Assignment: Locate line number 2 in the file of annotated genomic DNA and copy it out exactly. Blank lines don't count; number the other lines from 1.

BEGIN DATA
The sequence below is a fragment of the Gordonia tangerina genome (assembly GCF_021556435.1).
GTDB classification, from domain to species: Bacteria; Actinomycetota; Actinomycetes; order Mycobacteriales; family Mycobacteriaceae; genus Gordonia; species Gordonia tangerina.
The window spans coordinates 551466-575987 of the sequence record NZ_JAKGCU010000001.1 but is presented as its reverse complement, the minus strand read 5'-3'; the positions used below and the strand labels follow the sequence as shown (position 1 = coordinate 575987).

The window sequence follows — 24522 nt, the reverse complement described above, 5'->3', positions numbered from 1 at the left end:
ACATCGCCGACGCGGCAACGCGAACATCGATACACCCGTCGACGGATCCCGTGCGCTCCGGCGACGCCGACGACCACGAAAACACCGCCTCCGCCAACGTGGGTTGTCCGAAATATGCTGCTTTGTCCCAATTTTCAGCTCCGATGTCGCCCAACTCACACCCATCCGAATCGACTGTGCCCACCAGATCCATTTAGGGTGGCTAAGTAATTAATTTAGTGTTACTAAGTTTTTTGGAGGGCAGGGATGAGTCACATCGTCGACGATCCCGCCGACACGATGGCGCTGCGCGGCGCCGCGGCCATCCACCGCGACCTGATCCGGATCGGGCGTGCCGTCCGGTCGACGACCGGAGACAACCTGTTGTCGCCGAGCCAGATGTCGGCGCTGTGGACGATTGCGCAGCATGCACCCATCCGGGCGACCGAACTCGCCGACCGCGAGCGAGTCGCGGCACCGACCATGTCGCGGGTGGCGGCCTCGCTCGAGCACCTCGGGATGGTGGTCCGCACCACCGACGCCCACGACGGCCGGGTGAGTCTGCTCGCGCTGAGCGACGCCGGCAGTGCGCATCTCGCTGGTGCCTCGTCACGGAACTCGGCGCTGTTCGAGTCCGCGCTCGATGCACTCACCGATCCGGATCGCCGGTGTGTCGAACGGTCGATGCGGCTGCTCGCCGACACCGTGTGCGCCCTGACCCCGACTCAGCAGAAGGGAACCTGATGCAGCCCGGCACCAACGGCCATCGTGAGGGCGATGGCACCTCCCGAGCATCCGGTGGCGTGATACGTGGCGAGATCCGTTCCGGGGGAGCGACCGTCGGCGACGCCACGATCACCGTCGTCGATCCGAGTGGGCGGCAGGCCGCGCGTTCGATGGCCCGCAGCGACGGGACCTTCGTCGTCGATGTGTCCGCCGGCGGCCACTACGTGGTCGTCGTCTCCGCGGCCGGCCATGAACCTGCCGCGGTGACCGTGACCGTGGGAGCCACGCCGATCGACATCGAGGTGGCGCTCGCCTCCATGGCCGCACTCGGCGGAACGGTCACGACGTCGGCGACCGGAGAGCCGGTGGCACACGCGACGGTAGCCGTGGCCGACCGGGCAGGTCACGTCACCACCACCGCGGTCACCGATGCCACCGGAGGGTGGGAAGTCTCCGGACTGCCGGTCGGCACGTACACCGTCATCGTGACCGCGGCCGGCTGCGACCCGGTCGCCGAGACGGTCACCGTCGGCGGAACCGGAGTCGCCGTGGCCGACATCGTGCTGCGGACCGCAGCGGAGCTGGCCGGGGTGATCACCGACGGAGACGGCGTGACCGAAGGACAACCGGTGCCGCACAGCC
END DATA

GTDB classification, from domain to species: Bacteria; Actinomycetota; Actinomycetes; order Mycobacteriales; family Mycobacteriaceae; genus Gordonia; species Gordonia tangerina.